Solar news: February 7th, 2020

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In this week’s Solar News Roundup, Californian tech company Ubiquitous Energy installs their new solar window technology for the first time, and the Department of Energy announces new funding for solar technology research.

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Solar electricity-producing windows installed in California

At their company headquarters in Redwood City, CA, technology company Ubiquitous Energy has installed the world’s first transparent solar windows. Their window technology, which has already won many awards, supposedly has multiple applications beyond just windows, such as in wearable technology and internet-of-things devices.

Ubiquitous Energy’s product is extremely thin, coming in at around 1/1,000th of a millimeter. It’s non-toxic materials transmit visible light through the window while absorbing ultraviolet and infrared light to convert into electricity. 

Solar windows fall into the category of building-integrated photovoltaics (BIPV), alongside products like the Tesla Solar Roof. Traditional barriers to mainstream accessibility of BIPV technologies are the efficiency of the solar cells, high costs, and more, but as innovative companies like Ubiquitous Energy continue to innovate in the space, a future where BIPV products are an integral part of the renewables mix becomes more and more feasible.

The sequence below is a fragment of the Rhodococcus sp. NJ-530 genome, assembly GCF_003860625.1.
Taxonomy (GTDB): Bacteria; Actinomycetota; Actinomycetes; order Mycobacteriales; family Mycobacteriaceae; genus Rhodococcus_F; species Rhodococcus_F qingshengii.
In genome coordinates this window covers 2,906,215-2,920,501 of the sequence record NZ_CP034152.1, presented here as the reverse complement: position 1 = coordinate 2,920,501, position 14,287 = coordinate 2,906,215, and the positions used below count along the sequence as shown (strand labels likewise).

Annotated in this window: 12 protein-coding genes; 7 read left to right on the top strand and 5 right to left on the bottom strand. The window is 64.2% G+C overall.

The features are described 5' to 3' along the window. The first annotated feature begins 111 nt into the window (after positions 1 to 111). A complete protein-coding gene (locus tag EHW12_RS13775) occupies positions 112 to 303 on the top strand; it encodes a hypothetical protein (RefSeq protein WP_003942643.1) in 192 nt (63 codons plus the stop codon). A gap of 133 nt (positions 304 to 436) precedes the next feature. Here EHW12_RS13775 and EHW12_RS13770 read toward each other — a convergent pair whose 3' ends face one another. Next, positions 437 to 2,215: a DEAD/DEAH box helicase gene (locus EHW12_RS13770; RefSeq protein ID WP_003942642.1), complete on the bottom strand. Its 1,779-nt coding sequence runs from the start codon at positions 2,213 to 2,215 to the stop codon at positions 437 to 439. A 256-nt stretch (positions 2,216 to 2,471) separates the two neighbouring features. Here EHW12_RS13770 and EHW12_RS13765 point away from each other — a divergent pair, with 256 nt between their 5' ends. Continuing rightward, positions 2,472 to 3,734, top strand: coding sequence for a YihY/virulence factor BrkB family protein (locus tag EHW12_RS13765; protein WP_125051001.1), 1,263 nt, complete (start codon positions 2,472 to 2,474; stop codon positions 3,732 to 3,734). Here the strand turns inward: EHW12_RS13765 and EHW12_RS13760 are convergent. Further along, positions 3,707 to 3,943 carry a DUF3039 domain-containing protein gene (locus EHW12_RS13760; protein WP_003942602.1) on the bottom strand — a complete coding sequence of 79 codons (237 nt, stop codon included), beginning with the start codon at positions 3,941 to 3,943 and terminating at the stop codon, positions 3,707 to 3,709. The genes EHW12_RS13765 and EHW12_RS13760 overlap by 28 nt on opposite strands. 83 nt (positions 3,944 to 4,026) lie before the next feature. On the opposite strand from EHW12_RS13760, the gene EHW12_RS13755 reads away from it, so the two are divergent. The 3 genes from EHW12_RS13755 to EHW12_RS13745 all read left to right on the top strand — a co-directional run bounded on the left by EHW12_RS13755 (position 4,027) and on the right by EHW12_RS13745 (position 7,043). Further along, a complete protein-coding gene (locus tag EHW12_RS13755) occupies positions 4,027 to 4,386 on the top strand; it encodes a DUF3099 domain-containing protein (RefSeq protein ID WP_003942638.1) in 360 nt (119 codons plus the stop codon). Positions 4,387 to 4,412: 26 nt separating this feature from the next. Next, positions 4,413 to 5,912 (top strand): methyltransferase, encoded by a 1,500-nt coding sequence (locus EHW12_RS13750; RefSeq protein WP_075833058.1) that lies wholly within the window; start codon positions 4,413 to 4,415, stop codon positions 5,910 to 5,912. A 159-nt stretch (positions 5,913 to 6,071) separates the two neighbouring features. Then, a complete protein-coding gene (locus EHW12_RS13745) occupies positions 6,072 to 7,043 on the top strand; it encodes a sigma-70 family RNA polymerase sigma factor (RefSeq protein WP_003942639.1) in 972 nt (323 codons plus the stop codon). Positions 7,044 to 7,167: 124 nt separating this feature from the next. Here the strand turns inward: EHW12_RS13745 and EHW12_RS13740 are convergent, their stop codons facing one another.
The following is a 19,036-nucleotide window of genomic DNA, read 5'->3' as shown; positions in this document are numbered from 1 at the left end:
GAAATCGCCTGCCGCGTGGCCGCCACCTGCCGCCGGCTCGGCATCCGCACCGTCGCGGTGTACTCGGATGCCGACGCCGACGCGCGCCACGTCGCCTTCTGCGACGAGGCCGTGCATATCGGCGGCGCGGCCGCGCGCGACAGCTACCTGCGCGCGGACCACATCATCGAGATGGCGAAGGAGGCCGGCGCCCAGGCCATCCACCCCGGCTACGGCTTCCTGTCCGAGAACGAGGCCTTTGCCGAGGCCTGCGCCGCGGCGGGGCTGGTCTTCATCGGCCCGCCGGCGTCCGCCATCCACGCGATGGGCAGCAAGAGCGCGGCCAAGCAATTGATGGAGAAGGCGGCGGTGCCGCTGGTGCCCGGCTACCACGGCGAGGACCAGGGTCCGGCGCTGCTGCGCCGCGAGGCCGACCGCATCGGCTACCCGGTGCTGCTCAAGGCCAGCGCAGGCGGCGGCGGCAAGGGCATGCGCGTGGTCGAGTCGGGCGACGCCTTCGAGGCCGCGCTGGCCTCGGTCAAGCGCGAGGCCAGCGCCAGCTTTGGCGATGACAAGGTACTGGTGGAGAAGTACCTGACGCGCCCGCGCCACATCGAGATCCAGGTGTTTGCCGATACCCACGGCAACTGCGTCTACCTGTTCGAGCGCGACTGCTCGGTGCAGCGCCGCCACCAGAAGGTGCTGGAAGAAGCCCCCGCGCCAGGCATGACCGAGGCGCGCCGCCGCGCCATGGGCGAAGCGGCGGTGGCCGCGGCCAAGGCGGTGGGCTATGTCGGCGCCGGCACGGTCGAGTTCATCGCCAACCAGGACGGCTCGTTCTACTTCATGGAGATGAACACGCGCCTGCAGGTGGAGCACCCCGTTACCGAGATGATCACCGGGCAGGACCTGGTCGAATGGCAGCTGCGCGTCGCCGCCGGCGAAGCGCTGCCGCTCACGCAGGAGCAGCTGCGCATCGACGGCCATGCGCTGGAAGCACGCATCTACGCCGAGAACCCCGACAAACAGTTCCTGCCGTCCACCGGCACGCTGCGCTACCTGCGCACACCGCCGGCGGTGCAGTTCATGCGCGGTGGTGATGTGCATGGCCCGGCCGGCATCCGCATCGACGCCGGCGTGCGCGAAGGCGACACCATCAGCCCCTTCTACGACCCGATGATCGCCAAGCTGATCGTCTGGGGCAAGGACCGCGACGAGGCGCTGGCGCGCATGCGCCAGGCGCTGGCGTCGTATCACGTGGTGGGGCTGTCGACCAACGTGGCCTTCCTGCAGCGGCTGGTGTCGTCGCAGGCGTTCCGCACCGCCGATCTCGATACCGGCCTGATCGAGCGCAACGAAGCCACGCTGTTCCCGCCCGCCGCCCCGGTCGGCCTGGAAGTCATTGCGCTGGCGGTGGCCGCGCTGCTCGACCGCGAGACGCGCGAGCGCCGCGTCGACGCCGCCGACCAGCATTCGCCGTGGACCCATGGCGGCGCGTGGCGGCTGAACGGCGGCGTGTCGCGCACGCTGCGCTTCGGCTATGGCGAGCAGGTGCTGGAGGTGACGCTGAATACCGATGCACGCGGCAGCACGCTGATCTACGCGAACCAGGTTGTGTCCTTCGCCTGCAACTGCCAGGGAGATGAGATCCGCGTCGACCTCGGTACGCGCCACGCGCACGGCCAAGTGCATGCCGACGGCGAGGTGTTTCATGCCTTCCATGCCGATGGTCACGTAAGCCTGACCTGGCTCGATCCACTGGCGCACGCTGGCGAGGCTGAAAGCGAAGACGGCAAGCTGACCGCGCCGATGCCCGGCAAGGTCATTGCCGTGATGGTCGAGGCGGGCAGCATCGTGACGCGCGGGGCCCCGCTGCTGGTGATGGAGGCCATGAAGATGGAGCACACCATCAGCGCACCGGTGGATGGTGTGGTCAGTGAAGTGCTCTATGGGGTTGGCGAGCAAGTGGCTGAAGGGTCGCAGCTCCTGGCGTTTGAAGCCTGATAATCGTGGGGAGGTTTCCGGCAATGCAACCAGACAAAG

Department of Energy’s Solar Energy Technologies Office announces $125 million in new funding

EnergySage got our start with funding from the Department of Energy (DOE) SunShot Initiative, housed within the Solar Energy Technologies Office (SETO). That’s why we’re proud to share that the DOE has just announced over $125 million in new funding for solar technology research within SETO. These funds will go towards reducing solar costs and improving the reliability of the grid, among other areas.

“Solar energy has grown tremendously in the last decade,” said U.S. Secretary of Energy Dan Brouillette. “The research and development supported by this investment will build on the technological foundations necessary to continue the solar industry’s growth and preserve American energy choice, independence, and security….”

The funding will help support hardware research, AI applications in solar energy, manufacturing innovation, and thermal energy storage, to name a few projects.

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About Jacob Marsh

Jacob is a researcher and content writer at EnergySage, where he focuses primarily on current issues–and new technology!–in the solar industry. With a background in environmental and geological science, Jacob brings an analytical perspective and passion for conservation to help solar shoppers make the right energy choices for their wallet and the environment. Outside of EnergySage, you can find him playing Ultimate Frisbee or learning a new, obscure board game.

One thought on “Solar news: February 7th, 2020

  1. schlott

    Very encouraging to see solar budget survives in the present administration. There is still much opportunity for technological development and implementation to benefit/secure our quality of life, so lets get on with it.

    Reply

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